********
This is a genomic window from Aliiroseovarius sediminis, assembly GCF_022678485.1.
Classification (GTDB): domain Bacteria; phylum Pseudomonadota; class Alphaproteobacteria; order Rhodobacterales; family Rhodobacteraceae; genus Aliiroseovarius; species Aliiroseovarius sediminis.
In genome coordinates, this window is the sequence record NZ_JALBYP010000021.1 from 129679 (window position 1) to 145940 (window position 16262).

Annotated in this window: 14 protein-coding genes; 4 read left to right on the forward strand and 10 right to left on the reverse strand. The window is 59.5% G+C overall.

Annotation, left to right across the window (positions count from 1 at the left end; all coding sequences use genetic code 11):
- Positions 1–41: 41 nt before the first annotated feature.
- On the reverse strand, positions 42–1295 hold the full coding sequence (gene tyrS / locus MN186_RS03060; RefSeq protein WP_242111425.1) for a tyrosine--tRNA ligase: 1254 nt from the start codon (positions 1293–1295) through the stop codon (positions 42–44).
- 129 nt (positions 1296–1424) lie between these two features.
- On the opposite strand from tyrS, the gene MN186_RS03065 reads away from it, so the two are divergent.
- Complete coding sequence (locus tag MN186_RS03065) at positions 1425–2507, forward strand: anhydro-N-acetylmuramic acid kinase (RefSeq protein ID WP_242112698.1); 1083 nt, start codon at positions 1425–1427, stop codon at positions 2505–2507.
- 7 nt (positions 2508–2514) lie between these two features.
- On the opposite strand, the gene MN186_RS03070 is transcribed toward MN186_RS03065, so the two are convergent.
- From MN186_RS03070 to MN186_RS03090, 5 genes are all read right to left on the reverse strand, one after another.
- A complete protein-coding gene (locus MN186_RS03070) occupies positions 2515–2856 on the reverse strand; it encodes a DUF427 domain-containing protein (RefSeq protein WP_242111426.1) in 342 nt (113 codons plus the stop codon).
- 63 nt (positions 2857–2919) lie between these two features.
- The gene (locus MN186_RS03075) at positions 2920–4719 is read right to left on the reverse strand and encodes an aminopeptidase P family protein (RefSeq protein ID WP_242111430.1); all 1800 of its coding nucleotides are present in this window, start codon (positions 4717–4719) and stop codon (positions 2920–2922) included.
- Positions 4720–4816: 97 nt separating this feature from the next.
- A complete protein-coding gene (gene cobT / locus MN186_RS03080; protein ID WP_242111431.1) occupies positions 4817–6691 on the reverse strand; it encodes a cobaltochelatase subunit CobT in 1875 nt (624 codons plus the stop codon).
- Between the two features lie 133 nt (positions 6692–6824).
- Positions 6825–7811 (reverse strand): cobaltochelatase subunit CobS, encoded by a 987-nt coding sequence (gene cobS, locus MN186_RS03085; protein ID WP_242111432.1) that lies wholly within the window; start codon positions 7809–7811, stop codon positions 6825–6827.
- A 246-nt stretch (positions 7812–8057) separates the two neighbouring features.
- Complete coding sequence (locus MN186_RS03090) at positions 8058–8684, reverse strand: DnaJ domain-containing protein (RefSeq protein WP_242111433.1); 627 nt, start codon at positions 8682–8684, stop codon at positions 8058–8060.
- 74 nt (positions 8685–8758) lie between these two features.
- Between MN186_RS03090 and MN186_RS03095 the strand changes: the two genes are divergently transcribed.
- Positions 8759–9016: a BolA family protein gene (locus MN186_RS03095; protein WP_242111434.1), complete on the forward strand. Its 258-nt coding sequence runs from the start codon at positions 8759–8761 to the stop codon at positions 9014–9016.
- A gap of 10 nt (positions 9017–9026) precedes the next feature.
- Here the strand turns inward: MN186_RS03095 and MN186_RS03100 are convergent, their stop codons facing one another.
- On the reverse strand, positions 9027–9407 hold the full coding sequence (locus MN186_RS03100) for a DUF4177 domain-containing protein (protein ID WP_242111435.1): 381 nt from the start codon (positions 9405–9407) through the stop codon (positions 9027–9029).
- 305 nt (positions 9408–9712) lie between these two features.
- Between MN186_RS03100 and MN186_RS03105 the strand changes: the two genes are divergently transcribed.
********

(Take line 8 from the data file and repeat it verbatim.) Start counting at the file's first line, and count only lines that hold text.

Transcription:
- 129 nt (positions 1296–1424) lie between these two features.